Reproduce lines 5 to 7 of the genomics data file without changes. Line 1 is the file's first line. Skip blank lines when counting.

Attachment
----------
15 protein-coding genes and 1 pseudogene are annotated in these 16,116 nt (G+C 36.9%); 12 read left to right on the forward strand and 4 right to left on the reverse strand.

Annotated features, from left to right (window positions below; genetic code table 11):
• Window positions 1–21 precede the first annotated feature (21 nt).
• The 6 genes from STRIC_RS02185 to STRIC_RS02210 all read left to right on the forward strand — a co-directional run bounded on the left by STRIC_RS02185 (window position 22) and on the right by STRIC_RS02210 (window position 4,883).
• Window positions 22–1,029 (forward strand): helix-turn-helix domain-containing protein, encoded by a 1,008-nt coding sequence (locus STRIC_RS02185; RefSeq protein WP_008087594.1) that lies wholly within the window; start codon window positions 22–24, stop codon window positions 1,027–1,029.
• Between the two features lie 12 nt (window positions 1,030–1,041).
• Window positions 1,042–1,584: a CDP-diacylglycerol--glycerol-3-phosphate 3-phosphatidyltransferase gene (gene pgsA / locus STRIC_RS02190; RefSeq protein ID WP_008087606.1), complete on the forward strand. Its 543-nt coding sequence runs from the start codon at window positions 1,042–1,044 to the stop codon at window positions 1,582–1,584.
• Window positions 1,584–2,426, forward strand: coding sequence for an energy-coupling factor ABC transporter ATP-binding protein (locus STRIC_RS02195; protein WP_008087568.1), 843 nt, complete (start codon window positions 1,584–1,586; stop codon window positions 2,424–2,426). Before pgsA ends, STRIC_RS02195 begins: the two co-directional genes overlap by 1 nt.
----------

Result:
• Window positions 22–1,029 (forward strand): helix-turn-helix domain-containing protein, encoded by a 1,008-nt coding sequence (locus STRIC_RS02185; RefSeq protein WP_008087594.1) that lies wholly within the window; start codon window positions 22–24, stop codon window positions 1,027–1,029.
• Between the two features lie 12 nt (window positions 1,030–1,041).
• Window positions 1,042–1,584: a CDP-diacylglycerol--glycerol-3-phosphate 3-phosphatidyltransferase gene (gene pgsA / locus STRIC_RS02190; RefSeq protein ID WP_008087606.1), complete on the forward strand. Its 543-nt coding sequence runs from the start codon at window positions 1,042–1,044 to the stop codon at window positions 1,582–1,584.